It is perhaps not surprising that our workshop participants prioritised basic needs and healthcare access. A 2011 Tanzanian report indicated that 45% of older people rely on family for income, with 28% in full-time work, 7% in part-time work and others relying on remittances (21%), pensions (5%) and charitable donations, Non-Governmental Organisations (NGOs) and neighbours (2%) [37]. Almost 82% of Tanzanian elders aged 60 and older live rurally, which increases vulnerability to financial, food and housing insecurity [37]. Frailty is associated with food insecurity [38], and estimated local prevalence of frailty in Kilimanjaro is 11% [39]. Food insecurity is associated with functional impairment [40] and higher chronic disease prevalence [41].

Healthcare in Tanzania is part-subsidised by government but supplemented by out-of-pocket payments at a cost-sharing (not cost-recovery) rate [42]. As age and comorbidities increase, increasing costs of healthcare visits alongside decreasing physical ability to work may result in financial barriers to accessing health services. This could also explain prioritisation of basic and healthcare needs.

Although groups raised common themes, there were some differences between the priorities of people living with HIV and those of community elders. Healthcare access appeared a greater concern for community elders than for people living with HIV. Our previous research suggests that individuals on treatment for HIV may have better-managed and better recognised chronic comorbidities through access to regular clinic review funded through international HIV aid programmes which may not be similarly available to the general population [43].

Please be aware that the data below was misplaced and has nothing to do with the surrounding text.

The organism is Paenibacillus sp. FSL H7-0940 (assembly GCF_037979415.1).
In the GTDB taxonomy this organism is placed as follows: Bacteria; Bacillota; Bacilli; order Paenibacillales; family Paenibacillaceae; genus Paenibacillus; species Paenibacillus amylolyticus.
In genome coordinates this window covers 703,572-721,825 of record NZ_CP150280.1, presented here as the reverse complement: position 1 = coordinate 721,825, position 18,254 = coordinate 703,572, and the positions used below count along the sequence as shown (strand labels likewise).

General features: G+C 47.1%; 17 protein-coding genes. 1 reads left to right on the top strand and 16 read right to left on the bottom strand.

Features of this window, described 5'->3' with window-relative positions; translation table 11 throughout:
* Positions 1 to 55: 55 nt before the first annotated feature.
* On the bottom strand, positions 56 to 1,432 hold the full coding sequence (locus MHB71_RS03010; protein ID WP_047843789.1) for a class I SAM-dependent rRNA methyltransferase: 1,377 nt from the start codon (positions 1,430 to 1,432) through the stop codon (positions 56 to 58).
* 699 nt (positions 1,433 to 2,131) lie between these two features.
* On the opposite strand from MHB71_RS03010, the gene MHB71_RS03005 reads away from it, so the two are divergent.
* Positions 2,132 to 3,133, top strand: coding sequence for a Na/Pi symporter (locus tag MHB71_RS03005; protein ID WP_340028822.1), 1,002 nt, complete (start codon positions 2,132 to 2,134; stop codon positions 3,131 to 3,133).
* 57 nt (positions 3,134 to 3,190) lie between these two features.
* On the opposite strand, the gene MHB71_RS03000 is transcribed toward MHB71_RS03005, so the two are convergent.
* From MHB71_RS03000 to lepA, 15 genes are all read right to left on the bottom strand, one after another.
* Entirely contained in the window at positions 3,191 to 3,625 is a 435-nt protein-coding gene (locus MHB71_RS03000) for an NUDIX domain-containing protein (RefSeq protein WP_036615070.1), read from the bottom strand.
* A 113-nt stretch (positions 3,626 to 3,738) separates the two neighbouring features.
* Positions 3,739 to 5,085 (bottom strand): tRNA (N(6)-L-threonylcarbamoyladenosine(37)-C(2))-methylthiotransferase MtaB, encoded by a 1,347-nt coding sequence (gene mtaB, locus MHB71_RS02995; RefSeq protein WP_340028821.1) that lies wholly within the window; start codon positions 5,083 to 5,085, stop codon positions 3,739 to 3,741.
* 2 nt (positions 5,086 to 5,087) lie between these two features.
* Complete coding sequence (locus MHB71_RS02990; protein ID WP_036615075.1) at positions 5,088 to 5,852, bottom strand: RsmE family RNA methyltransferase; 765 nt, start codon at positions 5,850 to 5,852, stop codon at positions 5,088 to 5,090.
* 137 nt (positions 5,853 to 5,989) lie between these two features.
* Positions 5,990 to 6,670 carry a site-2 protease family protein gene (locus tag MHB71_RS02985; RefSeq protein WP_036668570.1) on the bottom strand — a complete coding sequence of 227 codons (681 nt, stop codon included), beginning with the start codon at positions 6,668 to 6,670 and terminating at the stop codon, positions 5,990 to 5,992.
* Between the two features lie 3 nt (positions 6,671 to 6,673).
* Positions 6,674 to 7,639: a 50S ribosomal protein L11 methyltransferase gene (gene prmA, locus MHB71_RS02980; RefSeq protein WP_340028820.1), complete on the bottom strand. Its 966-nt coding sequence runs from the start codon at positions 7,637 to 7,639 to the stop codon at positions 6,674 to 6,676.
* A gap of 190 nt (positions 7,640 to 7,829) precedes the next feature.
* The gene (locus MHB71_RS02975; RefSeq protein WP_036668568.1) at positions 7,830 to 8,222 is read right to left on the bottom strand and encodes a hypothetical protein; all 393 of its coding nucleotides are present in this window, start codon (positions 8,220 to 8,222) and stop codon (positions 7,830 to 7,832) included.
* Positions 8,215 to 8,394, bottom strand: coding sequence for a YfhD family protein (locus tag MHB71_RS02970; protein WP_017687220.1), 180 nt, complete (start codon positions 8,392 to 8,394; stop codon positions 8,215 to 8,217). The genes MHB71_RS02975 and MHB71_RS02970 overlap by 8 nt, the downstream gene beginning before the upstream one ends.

Public and community education for older people was also prioritised. Suggestions included smoking cessation or alcohol reduction advice, as well as carers’ education programmes for families caring for frail elders. Again, the rural elders more commonly prioritised these. This may reflect increasing local awareness of alcohol and tobacco smoking as risk factors for non-communicable disease [44, 45]. It may also be that widespread HIV-focussed public education programs, and healthcare advice available to people under regular HIV follow up, mean that this health education is less of a perceived need for this group.